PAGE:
Miseducation on social media

Earlier in this story, I mentioned the rise of trending hashtags on TikTok. The fact that #buccalfatremoval currently has 6.3million views and counting cements it as a very popular trend. What's more shocking, however, are some of the other trending terms around the procedure. The #buckelfatremoval hashtag has 1.1million views on the platform—that's over 1million people receiving information on a serious cosmetics trend from creators who are spelling the term incorrectly. 

Of course, I'm the first to admit that a skill for spelling doesn't automatically make you an expert in the area, but in this case it raises questions about how many of these creators have ever bothered to Google the procedure at all. 

The good news? Clicking through to the #buckelfatremoval hashtag presents almost no return—indicating that perhaps there is some form of misinformation management around the area on the app.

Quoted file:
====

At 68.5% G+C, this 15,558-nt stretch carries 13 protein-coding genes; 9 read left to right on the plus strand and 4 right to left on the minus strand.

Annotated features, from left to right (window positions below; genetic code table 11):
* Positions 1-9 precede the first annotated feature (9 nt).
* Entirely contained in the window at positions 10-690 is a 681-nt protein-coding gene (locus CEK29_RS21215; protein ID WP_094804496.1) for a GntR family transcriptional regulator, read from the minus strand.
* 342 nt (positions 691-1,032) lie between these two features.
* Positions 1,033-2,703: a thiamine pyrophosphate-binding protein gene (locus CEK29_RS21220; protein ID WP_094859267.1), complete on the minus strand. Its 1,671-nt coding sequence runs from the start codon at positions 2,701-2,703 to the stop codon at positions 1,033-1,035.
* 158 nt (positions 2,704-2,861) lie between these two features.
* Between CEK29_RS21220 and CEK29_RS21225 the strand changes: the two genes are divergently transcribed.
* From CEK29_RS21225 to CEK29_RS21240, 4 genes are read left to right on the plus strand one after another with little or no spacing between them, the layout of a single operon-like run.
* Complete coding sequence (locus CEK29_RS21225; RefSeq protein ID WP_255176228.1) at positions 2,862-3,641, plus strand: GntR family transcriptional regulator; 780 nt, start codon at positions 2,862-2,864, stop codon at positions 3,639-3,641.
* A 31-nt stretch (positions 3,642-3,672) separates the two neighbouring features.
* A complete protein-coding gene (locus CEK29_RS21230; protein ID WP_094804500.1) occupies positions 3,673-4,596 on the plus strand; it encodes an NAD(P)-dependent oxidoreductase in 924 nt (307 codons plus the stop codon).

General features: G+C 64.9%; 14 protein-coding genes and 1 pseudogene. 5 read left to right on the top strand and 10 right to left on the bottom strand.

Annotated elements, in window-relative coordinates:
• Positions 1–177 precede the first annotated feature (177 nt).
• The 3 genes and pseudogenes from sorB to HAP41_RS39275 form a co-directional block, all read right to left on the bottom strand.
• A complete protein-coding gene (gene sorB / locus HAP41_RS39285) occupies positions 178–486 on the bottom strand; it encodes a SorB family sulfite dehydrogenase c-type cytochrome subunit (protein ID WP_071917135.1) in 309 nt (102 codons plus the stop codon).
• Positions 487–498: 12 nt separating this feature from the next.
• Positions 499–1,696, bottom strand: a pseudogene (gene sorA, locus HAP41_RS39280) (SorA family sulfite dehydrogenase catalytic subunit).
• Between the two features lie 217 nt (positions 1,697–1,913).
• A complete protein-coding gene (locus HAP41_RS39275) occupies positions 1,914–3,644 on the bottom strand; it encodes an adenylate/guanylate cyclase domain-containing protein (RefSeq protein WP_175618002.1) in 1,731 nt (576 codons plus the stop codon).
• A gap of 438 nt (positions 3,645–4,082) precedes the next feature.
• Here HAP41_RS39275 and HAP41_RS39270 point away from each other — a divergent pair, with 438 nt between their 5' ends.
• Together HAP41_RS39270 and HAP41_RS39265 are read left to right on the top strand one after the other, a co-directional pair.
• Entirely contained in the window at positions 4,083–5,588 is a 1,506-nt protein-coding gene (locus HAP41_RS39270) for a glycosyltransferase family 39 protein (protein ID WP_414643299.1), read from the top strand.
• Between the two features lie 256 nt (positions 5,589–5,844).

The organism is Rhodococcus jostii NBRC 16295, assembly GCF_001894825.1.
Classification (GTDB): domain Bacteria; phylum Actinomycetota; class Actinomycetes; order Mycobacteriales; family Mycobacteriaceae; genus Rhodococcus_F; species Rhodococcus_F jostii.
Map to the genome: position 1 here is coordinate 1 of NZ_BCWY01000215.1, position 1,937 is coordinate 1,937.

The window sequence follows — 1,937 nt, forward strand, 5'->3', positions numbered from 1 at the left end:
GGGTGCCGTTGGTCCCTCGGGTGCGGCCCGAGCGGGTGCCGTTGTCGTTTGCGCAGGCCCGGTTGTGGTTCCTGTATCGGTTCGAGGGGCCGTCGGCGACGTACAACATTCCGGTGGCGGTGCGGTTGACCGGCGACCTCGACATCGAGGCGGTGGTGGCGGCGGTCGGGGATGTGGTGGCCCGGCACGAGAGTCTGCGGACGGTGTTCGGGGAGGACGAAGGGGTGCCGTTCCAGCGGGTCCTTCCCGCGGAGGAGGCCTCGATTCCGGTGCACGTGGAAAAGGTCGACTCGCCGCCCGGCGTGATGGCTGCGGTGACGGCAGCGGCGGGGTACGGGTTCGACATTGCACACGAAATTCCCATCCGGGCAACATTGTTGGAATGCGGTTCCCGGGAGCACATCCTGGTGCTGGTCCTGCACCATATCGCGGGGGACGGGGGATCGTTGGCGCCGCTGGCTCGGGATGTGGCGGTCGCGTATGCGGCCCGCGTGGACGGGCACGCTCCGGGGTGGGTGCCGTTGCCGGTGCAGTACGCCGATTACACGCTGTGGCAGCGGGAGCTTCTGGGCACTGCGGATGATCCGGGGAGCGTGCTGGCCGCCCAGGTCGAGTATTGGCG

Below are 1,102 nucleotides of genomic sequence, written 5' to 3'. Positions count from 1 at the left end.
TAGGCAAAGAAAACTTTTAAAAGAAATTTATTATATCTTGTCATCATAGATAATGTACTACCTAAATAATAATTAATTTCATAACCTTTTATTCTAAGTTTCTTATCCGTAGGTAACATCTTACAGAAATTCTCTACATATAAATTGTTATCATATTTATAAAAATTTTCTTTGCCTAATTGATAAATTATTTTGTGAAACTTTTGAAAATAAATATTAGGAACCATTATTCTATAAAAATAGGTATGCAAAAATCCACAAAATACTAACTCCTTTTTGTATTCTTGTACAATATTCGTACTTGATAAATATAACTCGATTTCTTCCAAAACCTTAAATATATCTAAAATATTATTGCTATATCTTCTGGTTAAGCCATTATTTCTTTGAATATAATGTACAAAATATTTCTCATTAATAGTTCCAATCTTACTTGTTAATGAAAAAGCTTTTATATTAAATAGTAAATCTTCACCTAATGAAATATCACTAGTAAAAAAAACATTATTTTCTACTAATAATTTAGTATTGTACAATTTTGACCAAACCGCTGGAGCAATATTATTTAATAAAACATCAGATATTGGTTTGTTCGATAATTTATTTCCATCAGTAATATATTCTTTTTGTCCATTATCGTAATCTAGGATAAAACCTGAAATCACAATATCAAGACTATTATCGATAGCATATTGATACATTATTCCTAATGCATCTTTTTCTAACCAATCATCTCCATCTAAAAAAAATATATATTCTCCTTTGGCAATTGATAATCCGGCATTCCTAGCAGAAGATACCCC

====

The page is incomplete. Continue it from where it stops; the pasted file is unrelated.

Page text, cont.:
The ageing debate

Something social media doesn't tell you? Buccal fat removal is deemed a short-term gain by a huge amount of experts. "[Buccal fat removal] is not a procedure I would ever perform as I have seen the results of accelerated ageing as little as three years post-procedure," says Mr Tiryaki. "As a specialist facial plastic surgeon, I have seen countless examples of buccal fat removal accelerating ageing. Whilst patients may be really happy with the initial result of chiselled cheeks and jawline, after a few years the results tell a different story, making the patient look older than their years with a hollowed appearance and more visible lines and wrinkles alongside sagging skin."

And Dr El Muntasar agrees. While buccal fat removal will likely result in a more defined look in your younger years, as we age those all-important fat pads prove more important. "I have seen a lot of patients that had buccal removal 15 years ago and regret it because they now look older than they should," he says.